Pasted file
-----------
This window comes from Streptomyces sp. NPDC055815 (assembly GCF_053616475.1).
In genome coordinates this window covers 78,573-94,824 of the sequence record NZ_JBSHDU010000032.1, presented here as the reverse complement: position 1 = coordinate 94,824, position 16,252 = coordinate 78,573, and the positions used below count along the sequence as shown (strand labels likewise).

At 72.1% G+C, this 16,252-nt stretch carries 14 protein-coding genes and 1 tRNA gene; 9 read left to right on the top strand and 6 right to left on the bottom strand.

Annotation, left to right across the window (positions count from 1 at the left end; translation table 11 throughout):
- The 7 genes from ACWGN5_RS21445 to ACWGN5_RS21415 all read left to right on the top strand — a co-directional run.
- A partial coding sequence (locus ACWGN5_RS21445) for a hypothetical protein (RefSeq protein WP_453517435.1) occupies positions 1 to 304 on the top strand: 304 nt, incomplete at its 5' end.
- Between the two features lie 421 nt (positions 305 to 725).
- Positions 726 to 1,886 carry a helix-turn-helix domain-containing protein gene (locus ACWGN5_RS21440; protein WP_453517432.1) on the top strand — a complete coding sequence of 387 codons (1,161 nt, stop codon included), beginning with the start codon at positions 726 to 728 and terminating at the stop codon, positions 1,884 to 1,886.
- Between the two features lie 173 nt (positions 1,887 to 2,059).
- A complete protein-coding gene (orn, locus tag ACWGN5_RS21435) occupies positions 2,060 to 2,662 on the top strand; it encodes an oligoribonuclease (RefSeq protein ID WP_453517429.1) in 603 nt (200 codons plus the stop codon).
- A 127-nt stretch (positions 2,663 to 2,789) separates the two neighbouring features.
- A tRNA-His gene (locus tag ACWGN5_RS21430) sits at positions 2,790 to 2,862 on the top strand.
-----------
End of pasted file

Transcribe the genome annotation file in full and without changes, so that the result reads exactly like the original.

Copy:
This window comes from Streptomyces sp. NPDC055815 (assembly GCF_053616475.1).
In genome coordinates this window covers 78,573-94,824 of the sequence record NZ_JBSHDU010000032.1, presented here as the reverse complement: position 1 = coordinate 94,824, position 16,252 = coordinate 78,573, and the positions used below count along the sequence as shown (strand labels likewise).

At 72.1% G+C, this 16,252-nt stretch carries 14 protein-coding genes and 1 tRNA gene; 9 read left to right on the top strand and 6 right to left on the bottom strand.

Annotation, left to right across the window (positions count from 1 at the left end; translation table 11 throughout):
- The 7 genes from ACWGN5_RS21445 to ACWGN5_RS21415 all read left to right on the top strand — a co-directional run.
- A partial coding sequence (locus ACWGN5_RS21445) for a hypothetical protein (RefSeq protein WP_453517435.1) occupies positions 1 to 304 on the top strand: 304 nt, incomplete at its 5' end.
- Between the two features lie 421 nt (positions 305 to 725).
- Positions 726 to 1,886 carry a helix-turn-helix domain-containing protein gene (locus ACWGN5_RS21440; protein WP_453517432.1) on the top strand — a complete coding sequence of 387 codons (1,161 nt, stop codon included), beginning with the start codon at positions 726 to 728 and terminating at the stop codon, positions 1,884 to 1,886.
- Between the two features lie 173 nt (positions 1,887 to 2,059).
- A complete protein-coding gene (orn, locus tag ACWGN5_RS21435) occupies positions 2,060 to 2,662 on the top strand; it encodes an oligoribonuclease (RefSeq protein ID WP_453517429.1) in 603 nt (200 codons plus the stop codon).
- A 127-nt stretch (positions 2,663 to 2,789) separates the two neighbouring features.
- A tRNA-His gene (locus tag ACWGN5_RS21430) sits at positions 2,790 to 2,862 on the top strand.